The video game industry has been a particularly notable enemy of fair repair.
The video game industry is lobbying against legislation that would make it easier for gamers to repair their consoles and for consumers to repair all electronics more generally.
The Entertainment Software Association, a trade organization that includes Sony, Microsoft, Nintendo, as well as dozens of video game developers and publishers, is opposing a "right to repair" bill in Nebraska, which would give hardware manufacturers fewer rights to control the end-of-life of electronics that they have sold to their customers.
In recent years, manufacturers from an array of industries have used End User License Agreements to restrict repair options to "authorized" repair centers, which are either owned by or pay a licensing fee to manufacturers themselves. This setup has allowed companies like Apple to monopolize iPhone repair, John Deere to monopolize tractor repair, and Sony, Microsoft, and Nintendo to monopolize console repair.
For example, both the Playstation 3 and the Xbox 360 have "signature failures" that affected huge numbers of devices: The "Yellow Line of Death" and the "Red Ring of Death," respectively. Sony charged $200 for a refurbished device. Microsoft replaced many Red Ring of Death Xbox 360 devices free of charge, which is laudable. However, the actual fix for the problem was both cheap and easily done by independent companies or even consumers. What was a massive ordeal for customers and the company could have potentially been much easier if independent repair had been supported.
The video game industry has been a particularly notable enemy of fair repair; both Sony and Microsoft put tamper-proof stickers above the screws on their consoles that note that the warranty is "void if removed." These stickers are illegal under the 1975 Magnuson-Moss Warranty Act, a federal law that forbids blanket voiding of warranties based on aftermarket repair. These practices haven't been challenged because litigation is expensive and arduous for any one consumer to undertake.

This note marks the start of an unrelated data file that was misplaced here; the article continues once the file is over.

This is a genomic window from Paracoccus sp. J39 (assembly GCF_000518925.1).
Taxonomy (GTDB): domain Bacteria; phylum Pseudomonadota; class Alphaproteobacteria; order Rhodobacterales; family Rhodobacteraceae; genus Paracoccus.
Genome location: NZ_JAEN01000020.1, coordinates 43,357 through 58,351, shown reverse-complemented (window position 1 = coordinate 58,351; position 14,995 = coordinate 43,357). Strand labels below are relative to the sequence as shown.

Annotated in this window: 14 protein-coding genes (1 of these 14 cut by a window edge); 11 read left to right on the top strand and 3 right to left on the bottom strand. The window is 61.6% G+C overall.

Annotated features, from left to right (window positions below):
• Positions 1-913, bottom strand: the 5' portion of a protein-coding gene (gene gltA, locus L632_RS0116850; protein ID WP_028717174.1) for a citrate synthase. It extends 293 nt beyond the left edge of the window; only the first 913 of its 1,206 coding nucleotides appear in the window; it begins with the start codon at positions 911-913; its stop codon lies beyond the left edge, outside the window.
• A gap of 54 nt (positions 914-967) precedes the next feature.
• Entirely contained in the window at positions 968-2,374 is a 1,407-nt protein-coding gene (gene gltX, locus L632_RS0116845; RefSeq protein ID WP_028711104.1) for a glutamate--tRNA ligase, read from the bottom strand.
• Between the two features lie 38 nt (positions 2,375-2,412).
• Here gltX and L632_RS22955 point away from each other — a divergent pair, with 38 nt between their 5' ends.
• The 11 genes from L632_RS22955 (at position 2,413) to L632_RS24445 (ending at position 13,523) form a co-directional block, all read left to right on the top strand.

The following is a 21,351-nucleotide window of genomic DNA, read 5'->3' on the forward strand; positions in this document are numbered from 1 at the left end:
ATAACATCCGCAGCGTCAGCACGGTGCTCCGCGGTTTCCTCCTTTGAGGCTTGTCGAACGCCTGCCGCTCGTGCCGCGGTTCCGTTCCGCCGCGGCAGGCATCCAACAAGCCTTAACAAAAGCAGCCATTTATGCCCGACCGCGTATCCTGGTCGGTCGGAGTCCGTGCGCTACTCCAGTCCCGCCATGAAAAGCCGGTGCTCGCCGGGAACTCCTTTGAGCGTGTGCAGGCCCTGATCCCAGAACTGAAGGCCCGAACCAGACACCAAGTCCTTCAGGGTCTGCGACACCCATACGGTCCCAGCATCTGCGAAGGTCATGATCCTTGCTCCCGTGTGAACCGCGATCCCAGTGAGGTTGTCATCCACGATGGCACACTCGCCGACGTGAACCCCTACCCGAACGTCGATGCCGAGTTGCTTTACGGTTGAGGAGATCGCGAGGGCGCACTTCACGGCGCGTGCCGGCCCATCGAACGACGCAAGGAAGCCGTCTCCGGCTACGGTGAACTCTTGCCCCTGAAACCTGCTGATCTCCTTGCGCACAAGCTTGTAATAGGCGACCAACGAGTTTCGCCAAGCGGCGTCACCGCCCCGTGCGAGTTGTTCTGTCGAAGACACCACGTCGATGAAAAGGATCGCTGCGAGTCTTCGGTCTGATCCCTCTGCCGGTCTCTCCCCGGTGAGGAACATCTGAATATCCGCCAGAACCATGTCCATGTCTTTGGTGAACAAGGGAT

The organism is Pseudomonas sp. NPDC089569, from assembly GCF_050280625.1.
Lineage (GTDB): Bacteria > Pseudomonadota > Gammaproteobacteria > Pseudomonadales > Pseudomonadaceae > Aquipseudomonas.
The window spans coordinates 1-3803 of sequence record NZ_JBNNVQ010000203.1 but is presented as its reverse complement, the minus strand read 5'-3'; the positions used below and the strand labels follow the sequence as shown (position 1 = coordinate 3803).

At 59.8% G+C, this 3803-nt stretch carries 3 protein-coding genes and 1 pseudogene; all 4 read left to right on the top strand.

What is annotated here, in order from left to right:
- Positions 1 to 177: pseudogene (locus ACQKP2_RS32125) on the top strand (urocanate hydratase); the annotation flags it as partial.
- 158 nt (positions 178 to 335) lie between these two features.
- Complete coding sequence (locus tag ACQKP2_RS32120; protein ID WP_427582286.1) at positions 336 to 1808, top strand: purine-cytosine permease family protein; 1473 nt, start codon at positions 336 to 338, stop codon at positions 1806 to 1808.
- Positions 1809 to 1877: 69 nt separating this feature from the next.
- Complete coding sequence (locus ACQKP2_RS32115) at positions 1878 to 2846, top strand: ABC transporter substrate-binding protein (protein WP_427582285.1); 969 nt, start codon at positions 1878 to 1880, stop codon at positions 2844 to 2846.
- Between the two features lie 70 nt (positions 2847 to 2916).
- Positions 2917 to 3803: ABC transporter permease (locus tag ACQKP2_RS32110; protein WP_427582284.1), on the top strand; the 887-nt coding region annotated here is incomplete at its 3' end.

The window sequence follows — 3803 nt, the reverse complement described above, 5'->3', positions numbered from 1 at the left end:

Bills making their way through the Nebraska, New York, Minnesota, Wyoming, Tennessee, Kansas, Massachusetts, and Illinois statehouses will require manufacturers to sell replacement parts and repair tools to independent repair companies and consumers at the same price they are sold to authorized repair centers. The bill also requires that manufacturers make diagnostic manuals public and requires them to offer software tools or firmware to revert an electronic device to its original functioning state in the case that software locks that prevent independent repair are built into a device.
The bills are a huge threat to the repair monopolies these companies have enjoyed, and so just about every major manufacturer has brought lobbyists to Nebraska, where the legislation is currently furthest along. In a letter to bill sponsor Sen. Lydia Brasch (embedded below), the ESA and other major trade groups argued that the bill would "threaten consumer safety and security," is "unnecessary," and "mandates the disclosure of protected proprietary information."
"Manufacturers have strong concerns about independent service providers who may take risks or cut corners leaving themselves or consumers in danger if they perform service without the proper training or safety standards," the letter notes.